The US is Morocco’s most significant military supplier. The North African country received 62% of its arms from the US between 2014-2018.
Rabat – The US will grant Morocco two Lockheed C-130 Hercules aircraft under the Excess Defense Articles Program (EDA).
The program is managed by the US Agency for the Defense Security Service (DCSA).
The Lockheed C-130 Hercules fleet have four engines and serves as military transport aircraft.
“Everything about this aircraft is big. The airframe is nearly 100 feet long—97’9” to be exact. It has a wingspan of 132 feet, and is over 38 feet high. Each of the four propellers is 13.5 feet in diameter,” said the Military Machine website about the fleet.
The military specialized website said that each engine in the aircraft has a “dry weight of nearly a ton, and they can each consume 2,412 LBS of fuel an hour.”
An extract from a document on the program, published by military specialized page FAR-Maroc, reads: “Notification of proposed grant Transfer of Two excess C-130H Aircraft to the Government of Morocco under the Excess Defense Articles Program. June 11, 2019.”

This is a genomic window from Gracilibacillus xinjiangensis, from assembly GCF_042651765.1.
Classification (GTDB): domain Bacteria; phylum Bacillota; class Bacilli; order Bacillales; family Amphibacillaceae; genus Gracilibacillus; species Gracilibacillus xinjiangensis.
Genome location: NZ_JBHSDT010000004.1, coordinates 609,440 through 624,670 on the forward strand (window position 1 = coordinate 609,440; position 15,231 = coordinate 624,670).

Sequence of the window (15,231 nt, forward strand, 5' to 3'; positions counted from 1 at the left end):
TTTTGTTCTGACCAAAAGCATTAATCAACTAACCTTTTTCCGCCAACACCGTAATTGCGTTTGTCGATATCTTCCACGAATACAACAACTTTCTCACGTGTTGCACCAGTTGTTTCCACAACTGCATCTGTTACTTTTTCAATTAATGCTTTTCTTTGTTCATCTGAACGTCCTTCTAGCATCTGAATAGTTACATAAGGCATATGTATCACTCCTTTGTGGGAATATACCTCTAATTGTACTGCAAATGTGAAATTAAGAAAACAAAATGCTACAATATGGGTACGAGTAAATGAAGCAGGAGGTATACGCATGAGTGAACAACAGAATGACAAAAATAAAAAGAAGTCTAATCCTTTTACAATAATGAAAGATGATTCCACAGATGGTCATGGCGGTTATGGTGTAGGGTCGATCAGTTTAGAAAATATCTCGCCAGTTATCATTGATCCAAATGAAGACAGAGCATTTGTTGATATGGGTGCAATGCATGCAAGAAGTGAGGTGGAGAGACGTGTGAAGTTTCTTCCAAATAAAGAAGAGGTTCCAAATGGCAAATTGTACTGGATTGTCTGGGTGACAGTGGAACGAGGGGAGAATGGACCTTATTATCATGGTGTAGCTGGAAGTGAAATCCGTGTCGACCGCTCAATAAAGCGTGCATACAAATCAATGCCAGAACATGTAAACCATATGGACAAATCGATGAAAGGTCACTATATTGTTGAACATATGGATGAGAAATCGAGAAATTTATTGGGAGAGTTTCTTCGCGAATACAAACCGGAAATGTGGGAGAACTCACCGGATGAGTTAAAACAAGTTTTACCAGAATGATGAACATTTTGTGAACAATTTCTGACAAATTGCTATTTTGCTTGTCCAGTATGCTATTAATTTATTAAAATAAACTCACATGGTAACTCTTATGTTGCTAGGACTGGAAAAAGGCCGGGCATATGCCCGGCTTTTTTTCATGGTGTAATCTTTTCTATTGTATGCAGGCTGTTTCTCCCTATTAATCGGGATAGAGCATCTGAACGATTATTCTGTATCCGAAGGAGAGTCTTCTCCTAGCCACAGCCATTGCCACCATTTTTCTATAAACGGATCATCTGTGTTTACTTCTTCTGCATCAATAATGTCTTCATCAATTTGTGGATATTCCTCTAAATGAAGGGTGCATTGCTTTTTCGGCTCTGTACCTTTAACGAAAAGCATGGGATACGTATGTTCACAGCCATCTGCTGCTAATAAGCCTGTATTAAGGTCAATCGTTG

The document added that “DSA [is] transmitting pursuant to Section 516 of the Foreign Assistance ACT of 1961.”
The press release added that “the proposed sale will improve Morocco’s self-defense capability. Additionally, the continuation of sustainment for their F-16 fleet strengthens the interoperability with the United States and other regional allies.”
In recent years, Morocco has made several military purchase operations from the US.
The US Statement Department approved a “possible Foreign Military Sale to Morocco of continuation of sustainment support of its F-16 fleet for an estimated cost of $250.4 million,” DCSA announced on June 27.
The US is Morocco’s largest supplier. Morocco received 62% of its arms from the US between 2014-2018.
France is also a key military supplier for Morocco. In the 2014-2018 period, Morocco received 32% of its major arms from France.
Morocco’s military budget slightly increased from MAD 29.4 billion ($3.2 billion) in 2012 to MAD 34.7 billion in 2018 ($3.5 billion), according to the 2018 Trends in World Military Expenditure report released in April 2019 by the Stockholm International Peace Research Institute (SIPRI).